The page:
The measurements were performed in an acoustically and electrically shielded room. During the measurements, the infants were seated in a safety seat, and an assistant entertained the infant with soundless toys to keep the infant relaxed and satisfied during the experiment. The stimuli, 400 ms (with 10 ms rise and fall times) were binaurally presented through headphones (75 dB SPL) with a 650 ms sound-onset asynchrony from onset to onset. The electroencephalogram (on-line bandpass 0.05-70 Hz, sampling rate 500 Hz) was recorded at the F4, C4, P4 (right hemisphere) and F3, C3, P3 (left hemisphere) sites, according to the international 10-20 system, using NeuroScan 4.0 amplifiers and software. Electro-ocular activity was recorded with two electrodes, one attached below the outer cantus of the left eye, and the other above the outer cantus of the right eye. Epochs (-100 to 500 ms) exceeding 200 μV in amplitude at any electrode were omitted from averaging. During the recording, the reference electrode was at FCz. After averaging, the data was re-referenced to the ipsilateral mastoids. Frequencies higher than 15 or lower than 1 Hz were digitally filtered out off-line. The MMN was analyzed from the difference waveform (the response elicited by the standard stimulus subtracted from that elicited by the deviant stimulus). The MMN was identified as the most negative peak within the time window of 150-300. The mean amplitudes were measured from the difference waves with a 100 ms window centered at the peak amplitudes of these waves (± 50 ms). The between group differences (prematurely born children, full-term children) were tested separately for native and non-native phonemes at six electrodes using repeated measures ANOVA with Group as a between-subject factor and Hemisphere [Right (F4, C4, P4) & Left (F3, C3, P3)] × Anterior-Posterior [(Frontal (F3, F4) & Central (C3, C4) & Parietal (P3, P4)] as within-subject factors. Developmental change for each phoneme were performed separately for the prematurely-born infants' data and for the control data by the ANOVA with Age [6 & 12 months] as a between-subject factor and Hemisphere [Right (F4, C4, P4) & Left (F3, C3, P3)] × Anterior-Posterior [(Frontal (F3, F4) & Central (C3, C4) & Parietal (P3, P4)] as within-subject factors. The Huynh-Feldt Correction was applied when appropriate.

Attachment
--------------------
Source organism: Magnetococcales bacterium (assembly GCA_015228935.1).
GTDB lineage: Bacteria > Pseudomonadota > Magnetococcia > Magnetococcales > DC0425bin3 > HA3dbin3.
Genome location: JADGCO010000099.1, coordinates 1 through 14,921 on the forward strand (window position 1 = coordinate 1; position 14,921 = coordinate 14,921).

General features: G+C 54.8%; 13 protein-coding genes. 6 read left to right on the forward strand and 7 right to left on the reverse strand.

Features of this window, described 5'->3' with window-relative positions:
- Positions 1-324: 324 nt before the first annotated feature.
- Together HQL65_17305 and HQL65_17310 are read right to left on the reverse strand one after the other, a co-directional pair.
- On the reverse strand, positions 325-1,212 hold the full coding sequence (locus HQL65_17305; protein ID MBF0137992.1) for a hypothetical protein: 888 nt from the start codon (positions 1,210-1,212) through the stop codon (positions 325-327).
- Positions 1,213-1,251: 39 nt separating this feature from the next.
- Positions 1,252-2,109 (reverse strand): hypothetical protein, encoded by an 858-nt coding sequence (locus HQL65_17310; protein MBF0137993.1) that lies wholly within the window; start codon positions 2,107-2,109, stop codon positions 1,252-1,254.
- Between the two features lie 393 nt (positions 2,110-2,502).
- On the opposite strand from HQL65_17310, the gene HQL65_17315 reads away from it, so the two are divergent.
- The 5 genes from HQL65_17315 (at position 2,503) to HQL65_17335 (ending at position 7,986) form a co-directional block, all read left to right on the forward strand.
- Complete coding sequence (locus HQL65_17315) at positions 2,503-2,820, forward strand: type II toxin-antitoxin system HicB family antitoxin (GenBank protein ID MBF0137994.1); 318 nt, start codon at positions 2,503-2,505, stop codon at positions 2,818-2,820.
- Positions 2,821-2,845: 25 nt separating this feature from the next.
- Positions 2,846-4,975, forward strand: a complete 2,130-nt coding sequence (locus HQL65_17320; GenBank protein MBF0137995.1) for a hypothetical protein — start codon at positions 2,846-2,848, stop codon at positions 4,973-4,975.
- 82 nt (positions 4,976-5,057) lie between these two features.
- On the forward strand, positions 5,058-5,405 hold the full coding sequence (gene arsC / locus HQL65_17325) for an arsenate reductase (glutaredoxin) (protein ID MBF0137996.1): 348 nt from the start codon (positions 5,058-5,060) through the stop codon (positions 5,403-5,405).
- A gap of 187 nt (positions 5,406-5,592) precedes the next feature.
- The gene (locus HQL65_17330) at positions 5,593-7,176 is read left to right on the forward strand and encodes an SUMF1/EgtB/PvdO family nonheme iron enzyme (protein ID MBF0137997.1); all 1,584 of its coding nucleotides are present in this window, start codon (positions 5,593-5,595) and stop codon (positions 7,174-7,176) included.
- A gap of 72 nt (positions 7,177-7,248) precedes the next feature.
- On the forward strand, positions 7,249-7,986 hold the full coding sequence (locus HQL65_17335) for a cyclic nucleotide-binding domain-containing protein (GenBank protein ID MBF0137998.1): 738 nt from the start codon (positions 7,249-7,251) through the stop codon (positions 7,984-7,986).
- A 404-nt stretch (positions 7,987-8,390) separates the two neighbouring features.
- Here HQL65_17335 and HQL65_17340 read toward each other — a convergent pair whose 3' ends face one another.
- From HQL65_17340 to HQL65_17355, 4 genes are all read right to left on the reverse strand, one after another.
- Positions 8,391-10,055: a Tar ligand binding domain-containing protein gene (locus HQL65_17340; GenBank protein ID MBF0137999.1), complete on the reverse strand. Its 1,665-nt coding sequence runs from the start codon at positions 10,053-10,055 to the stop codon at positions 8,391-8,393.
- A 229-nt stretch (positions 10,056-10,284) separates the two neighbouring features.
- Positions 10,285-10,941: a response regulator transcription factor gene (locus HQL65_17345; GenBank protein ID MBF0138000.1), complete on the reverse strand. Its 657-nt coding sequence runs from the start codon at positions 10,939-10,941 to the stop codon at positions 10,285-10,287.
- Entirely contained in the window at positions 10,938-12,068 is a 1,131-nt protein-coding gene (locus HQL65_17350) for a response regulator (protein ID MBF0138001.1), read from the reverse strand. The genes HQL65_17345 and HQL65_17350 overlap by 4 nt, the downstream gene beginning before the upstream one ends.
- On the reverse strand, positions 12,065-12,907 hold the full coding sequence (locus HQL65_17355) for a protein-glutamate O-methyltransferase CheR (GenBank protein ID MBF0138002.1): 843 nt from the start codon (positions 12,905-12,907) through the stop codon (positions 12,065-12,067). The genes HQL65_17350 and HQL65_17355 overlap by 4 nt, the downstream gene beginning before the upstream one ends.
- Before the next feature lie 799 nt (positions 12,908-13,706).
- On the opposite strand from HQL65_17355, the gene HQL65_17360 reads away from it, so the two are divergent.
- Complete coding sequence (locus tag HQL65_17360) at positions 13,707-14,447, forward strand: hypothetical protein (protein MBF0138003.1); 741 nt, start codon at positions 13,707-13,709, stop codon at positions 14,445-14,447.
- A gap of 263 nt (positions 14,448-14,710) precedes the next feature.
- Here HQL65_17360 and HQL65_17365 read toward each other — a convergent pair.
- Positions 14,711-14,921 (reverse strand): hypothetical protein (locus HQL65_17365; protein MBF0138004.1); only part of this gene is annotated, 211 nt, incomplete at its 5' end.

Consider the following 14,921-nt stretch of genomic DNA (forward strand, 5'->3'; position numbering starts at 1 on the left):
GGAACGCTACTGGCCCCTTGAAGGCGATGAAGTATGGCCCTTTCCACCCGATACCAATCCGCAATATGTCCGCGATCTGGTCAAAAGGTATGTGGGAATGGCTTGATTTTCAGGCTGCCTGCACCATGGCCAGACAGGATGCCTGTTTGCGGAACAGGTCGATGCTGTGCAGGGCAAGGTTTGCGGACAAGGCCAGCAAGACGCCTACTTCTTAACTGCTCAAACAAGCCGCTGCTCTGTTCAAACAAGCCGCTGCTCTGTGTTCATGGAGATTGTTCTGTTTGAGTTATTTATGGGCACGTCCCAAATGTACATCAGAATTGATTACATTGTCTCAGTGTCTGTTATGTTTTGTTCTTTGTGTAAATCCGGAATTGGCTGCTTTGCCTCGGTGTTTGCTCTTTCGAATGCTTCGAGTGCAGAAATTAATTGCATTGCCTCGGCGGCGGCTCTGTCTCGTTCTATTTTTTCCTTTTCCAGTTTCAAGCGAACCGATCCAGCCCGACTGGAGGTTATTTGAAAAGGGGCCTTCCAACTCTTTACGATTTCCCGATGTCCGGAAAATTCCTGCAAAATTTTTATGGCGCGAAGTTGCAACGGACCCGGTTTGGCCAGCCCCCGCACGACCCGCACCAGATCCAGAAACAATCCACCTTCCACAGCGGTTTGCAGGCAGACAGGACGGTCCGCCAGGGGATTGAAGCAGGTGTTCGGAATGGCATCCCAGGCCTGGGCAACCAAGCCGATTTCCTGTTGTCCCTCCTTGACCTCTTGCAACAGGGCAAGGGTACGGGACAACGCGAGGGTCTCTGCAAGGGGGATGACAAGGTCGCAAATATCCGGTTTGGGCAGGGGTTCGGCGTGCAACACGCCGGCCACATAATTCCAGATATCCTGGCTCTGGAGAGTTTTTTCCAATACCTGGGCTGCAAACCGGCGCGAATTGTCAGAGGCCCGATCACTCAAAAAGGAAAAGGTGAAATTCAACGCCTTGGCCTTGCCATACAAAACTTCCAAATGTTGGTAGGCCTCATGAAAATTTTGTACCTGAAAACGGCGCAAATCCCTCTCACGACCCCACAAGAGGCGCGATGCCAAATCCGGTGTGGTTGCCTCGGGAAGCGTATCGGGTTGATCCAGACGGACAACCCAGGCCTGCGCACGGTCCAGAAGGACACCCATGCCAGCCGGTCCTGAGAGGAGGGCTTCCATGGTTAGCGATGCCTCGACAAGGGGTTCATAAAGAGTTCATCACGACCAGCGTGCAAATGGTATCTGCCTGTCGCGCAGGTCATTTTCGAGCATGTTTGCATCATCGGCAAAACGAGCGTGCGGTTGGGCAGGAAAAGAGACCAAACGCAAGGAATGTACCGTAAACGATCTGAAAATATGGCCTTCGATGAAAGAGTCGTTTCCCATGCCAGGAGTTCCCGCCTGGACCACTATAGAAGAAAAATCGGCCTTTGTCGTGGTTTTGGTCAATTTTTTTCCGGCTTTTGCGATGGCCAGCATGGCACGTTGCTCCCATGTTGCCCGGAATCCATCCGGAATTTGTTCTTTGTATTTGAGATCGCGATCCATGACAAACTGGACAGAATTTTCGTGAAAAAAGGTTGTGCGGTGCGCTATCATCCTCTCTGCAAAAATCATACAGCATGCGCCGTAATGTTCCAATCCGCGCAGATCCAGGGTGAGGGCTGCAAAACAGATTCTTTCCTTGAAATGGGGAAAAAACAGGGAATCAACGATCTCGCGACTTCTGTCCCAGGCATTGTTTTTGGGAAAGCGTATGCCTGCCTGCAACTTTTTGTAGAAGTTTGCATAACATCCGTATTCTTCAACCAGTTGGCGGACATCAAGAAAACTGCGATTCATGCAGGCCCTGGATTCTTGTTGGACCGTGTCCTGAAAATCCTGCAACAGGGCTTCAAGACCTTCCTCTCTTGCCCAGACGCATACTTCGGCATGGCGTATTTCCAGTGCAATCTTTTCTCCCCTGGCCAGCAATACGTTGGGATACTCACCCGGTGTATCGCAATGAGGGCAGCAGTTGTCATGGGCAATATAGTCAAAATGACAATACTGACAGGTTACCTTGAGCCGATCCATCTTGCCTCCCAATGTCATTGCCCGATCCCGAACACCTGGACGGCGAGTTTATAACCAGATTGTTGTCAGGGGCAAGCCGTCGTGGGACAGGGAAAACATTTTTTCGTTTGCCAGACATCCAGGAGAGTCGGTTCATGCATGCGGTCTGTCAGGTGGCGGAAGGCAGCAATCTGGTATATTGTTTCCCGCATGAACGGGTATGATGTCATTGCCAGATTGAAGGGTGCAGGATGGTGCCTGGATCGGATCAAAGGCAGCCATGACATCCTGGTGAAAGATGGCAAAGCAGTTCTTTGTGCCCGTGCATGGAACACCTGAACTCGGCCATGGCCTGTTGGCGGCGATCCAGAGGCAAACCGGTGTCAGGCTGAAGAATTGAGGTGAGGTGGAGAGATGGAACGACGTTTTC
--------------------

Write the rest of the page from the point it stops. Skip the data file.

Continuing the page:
Language development, comprehension and production, was assessed at the ages of one and two years by using the MacArthur Communicative Development Inventories (CDIs ) which is a questionnaire designed to assess both language comprehension and production in children between ages 8-30 months. In the CDI Words and Gestures (for 8-16 month old infants, used here for 12 month olds), parents document the child's understanding of early vocabulary items separated into semantic categories such as animal names, household items, and action words. Parents report the words understood and the words used by the infant, and the forms yield separate indexes of understanding and production. In the CDI Words and Sentences (for 16-30 month old children, used here for 24 month olds), parents report the child's production and use of words divided into semantic categories. In addition, the parents are asked to answer, whether the child uses certain morphological structures in spoken language (like plural and verb forms), and provide written examples of the child's three longest sentences or words that the child has used. In this study the CDI questionnaire was sent to parents two weeks before the MMN measurements were performed at the age of 12 months, and the CDI questionnaire was received from them at the MMN measurements. At the age of 24 months, questionnaires were sent and received from the parents by mail. Questionnaires were not received from parents of two prematurely born children and two control children. A One-Way ANOVA was used to compare the language test results between the groups, and correlations between the MMN and CDI values were tested using Spearman's Correlation Coefficients.
13 full-term (average gestational age: 40 weeks; SD 1,3 weeks; birth weight average 3720 g, SD 530 g) children and 11 children born very prematurely (gestational age <32 weeks, average 29 weeks, SD 1.7 weeks; birth weight average 1291 g, SD 411 g) served as participants. The postnatal ages were calculated on the basis of the post conception age of 40 weeks. All the children had normal hearing in each ear, as indexed by transient otoacoustic emissions, and normal auditory brainstem responses in prematurely born children at the stimulus level of 40 dB. The study was approved by the ethical committee of Oulu University Hospital.
We thank Raija Remes for helping in data collection. The study was supported by the Academy of Finland, and The Alma and K.A. Snellman Foundation, Oulu, Finland.
Faculty of Humanities, Logopedics, University of Oulu
Department of Clinical Neurophysiology, Neurocognitive Unit, Oulu University Hospital
Cognitive Brain Research Unit, Institute for Behavioural Sciences, University of Helsinki
Turku Institute for Advanced Studies, Centre for Cognitive Neuroscience, Department of Behavioural Sciences and Philosophy, University of Turku
Finnish Centre of Excellence in Interdisciplinary Music Research, University of Jyväskylä
Department of Signal Processing and Acoustics, Aalto University
Institute for Research in Child Development, School of Psychology
Department of Phoniatrics, Oulu University Hospital
Department of Paediatrics, Oulu University and University Hospital